Sunday, November 27, 2022

Mogul Flight No. 4 - The End


This has evolved in the last few days and it’s not the original theory that I was going to point out. I had noticed that most of those who published the typical Mogul array train used the composition of Flight No. 2, which was launched on the east coast, and contained several rawin radar targets. The first “successful” flight in New Mexico, Flight No. 5, contained no rawin targets. According to what Charles Moore, one of the engineers working at Alamogordo, New Mexico, launch site in what we now know is a part of Project Mogul, told me early in the investigation was that Flight No. 4 was the same configuration as Flight No. 5.

Since I have been involved with attempting to understand all this for about thirty years, and although the original purpose was to discuss the composition of Flight No. 4, this has become something a bit more complicated. The first problem encountered is Dr. Albert Crary’s field notes and diary. Crary was, of course, the man in charge of the experiments. According to that document, as published in multiple locations and dated June 4:

Out to Tularosa Range and fired charges between 00 [midnight] and 06 this am. No balloon flights again on account of clouds. Flew regular sono buoy up in cluster of balloons and had good luck on receiver of the ground but poor on plane. Out with Thompson pm. Shot charges from 1800 [6:00 p.m.] to 2400 [midnight].

This seems to suggest there was no Flight No. 4. However, it mentions the cluster of balloons that lifted a sonobuoy for an experiment testing the ability of the microphone to detect explosions on the ground. In the documentation produced by the New York University that ran the experiments in New Mexico, there is some information about the composition of these clusters. Unfortunately for us, that information is somewhat contradictory.

Flight No. 5 is listed in New York University Technical Report No. 1, Constant Level Balloon and dated April 1, 1948, as Figure 31, “Train Assembly, flight 5,” (meteorological cluster). This does suggest that a cluster of balloons might, in fact, be of the same composition as the true flights. It means that it can be argued that when Crary mentioned they flew a cluster, it might have been the balloons that were to have been launched earlier in the day as Flight No. 4. However, it should also be noted that there were no rawin radar targets on Flight No. 5. And finally, there is additional information about the composition of Flight No. 4, which will be noted later.

The other complication is the requirement that the flights be preceded by a NOTAM, that is a Notice to Airmen. These were issued by the CAA, forerunner to the FAA, and provided information about conditions at airfields and other temporary problems that might adversely affect aerial navigation. The launching of a long array of balloons, especially those that were about six hundred feet long, could present just such a hazard to aerial navigation. This becomes an important part of the story.

A final note about Flight No. 4. It does not appear in the documentation in the technical report. Table VII, labeled, “Summary 0f NYU Constant-Level Balloon Flights,” jumps from Flight No. 1 (April 3, 1947) to Flight No. 5 (June 5, 1947). In the critique section for Flight No. 5, it said, “First successful flight carrying a heavy load. 3 Lifter balloons, 26 main balloons.”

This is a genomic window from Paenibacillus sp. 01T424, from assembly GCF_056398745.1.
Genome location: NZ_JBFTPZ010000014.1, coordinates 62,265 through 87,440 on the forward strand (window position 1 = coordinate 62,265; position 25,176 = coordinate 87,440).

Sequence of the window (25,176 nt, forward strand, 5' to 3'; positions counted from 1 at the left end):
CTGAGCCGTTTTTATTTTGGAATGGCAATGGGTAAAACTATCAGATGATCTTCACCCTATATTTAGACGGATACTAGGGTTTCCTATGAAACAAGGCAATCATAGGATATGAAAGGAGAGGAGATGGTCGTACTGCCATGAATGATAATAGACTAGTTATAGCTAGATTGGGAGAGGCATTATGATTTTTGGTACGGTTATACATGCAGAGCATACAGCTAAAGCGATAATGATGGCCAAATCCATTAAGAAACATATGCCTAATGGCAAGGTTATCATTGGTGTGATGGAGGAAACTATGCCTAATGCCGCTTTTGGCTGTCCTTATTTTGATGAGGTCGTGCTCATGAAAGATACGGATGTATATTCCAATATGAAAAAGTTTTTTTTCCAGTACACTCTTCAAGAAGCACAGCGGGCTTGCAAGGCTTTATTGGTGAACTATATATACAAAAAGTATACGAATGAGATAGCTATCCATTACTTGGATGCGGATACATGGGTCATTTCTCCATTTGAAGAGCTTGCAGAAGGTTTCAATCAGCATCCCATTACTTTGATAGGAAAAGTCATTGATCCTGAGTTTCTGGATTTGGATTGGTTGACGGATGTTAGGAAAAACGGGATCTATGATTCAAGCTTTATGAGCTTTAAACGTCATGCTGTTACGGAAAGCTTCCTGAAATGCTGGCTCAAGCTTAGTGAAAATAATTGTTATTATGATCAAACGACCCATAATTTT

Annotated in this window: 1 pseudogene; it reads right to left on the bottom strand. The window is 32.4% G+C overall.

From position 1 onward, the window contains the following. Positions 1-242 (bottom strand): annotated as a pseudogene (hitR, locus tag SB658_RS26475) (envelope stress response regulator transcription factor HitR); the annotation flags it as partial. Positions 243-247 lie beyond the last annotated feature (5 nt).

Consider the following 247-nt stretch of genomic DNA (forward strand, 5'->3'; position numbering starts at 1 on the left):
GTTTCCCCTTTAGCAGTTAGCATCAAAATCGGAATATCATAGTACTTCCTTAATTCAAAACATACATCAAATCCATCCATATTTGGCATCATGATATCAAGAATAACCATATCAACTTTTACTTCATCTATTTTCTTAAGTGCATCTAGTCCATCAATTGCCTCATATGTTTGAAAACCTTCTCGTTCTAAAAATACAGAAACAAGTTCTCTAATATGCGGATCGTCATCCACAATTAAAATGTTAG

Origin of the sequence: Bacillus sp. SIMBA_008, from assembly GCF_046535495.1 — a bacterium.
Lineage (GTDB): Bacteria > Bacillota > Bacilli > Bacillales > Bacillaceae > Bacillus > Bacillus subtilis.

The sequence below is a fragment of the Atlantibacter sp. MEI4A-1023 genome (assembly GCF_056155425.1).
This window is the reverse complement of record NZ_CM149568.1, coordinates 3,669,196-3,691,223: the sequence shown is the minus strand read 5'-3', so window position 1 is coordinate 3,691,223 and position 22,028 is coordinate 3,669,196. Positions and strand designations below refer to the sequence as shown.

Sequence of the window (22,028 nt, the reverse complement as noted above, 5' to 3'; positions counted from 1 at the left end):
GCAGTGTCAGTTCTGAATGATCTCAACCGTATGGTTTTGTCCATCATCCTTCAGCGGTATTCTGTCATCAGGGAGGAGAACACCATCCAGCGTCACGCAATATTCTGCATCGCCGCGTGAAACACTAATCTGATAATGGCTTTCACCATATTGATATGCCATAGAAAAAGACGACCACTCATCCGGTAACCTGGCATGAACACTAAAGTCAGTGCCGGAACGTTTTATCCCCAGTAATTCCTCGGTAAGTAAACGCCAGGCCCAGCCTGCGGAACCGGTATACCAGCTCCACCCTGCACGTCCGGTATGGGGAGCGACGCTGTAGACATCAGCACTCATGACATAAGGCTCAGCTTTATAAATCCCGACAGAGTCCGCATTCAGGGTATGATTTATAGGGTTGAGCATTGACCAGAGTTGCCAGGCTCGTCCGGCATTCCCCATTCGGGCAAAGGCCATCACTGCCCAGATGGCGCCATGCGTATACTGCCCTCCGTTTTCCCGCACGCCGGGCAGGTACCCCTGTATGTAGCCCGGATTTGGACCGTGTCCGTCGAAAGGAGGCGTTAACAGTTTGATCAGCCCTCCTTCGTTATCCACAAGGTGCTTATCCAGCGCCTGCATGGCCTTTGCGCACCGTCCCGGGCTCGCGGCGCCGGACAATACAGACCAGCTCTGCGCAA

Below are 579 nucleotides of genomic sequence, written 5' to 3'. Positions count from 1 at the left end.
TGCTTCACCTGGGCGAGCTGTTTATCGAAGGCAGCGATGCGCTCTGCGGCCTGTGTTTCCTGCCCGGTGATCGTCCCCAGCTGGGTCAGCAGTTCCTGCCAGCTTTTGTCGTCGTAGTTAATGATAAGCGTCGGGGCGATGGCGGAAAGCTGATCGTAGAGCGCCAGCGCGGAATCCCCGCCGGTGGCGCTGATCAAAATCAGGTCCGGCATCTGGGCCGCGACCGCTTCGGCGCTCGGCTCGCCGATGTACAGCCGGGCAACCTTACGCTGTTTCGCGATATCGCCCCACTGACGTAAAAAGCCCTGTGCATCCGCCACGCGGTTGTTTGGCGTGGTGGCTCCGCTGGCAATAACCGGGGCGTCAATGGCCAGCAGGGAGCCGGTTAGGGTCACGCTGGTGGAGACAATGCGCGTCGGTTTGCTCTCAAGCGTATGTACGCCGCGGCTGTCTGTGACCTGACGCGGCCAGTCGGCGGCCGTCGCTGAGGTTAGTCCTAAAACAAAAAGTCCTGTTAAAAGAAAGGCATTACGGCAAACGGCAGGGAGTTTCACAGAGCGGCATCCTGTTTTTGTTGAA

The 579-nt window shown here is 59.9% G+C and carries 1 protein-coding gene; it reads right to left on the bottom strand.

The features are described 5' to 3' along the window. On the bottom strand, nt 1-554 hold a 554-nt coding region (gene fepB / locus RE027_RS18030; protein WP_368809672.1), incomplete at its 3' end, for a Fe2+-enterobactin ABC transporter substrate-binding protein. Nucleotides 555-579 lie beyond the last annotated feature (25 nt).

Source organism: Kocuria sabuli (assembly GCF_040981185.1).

Charles Moore, who received an honorary doctoral degree from New Mexico Institute of Mining and Technology in Socorro, New Mexico, where he taught, was interviewed about Project Mogul by several UFO researchers, military officers and reporters about the situation in Alamogordo, New Mexico in June and July 1947.

Charles Moore at a microfilm reader reviewing the winds aloft data I supplied.
Photo copyright by Kevin Randle

Moore would become the leading proponent to the idea that Flight No. 4 was the culprit in the Roswell UFO crash case. On March 16, 1995, he published The New York University Balloon Flights During Early June 1947. It was his belief that one of the array trains from their project was responsible for the debris found by Mack Brazil and later recovered by members of the 509th Bomb Group stationed at the Roswell Army Air Field. He wrote in the abstract, “One of these, undocumented Flight #4, was last reported over Arabela, NM. From recent examination of the Weather Bureau winds aloft reports and of the ground tracks of the two subsequent NYU flights, it appears that Flight #4 is a likely candidate to explain the debris later recovered on the Foster Ranch about 23 miles to the north-northwest of Arabela.”

Of importance to understanding the sequence of events on June 4, Moore wrote, “One interpretation of the June 4 entry [from Crary’s diary] is that the launch scheduled for shortly after 0230 MST [emphasis added] was canceled because of clouds but, after the sky cleared around dawn [emphasis added], the cluster of already-inflated balloons was released, later than planned.”

Later in the report, he provided an explanation for some of the discrepancies that had been noticed. He wrote:

The June 4th flight apparently caused a change in our method of tracking. Up to that time, we planned to use radar targets and the flight train configuration show in Figure 2 (except that no radiosondes were to be used in the New Mexican operations). Since we had spent the time after our arrival at Alamogordo in preparing a full scale flight, I think that we would not have improvised on the morning of June 4, [emphasis added], after the gear was ready and the balloons were inflated; we would have launched the full-scale cluster, complete with the targets for tracking by the Watson Lab radar. The tracking was essential whenever an acoustic instrument was flown so that the microphone location could be determined, relative to the surface and air-borne explosions Crary created.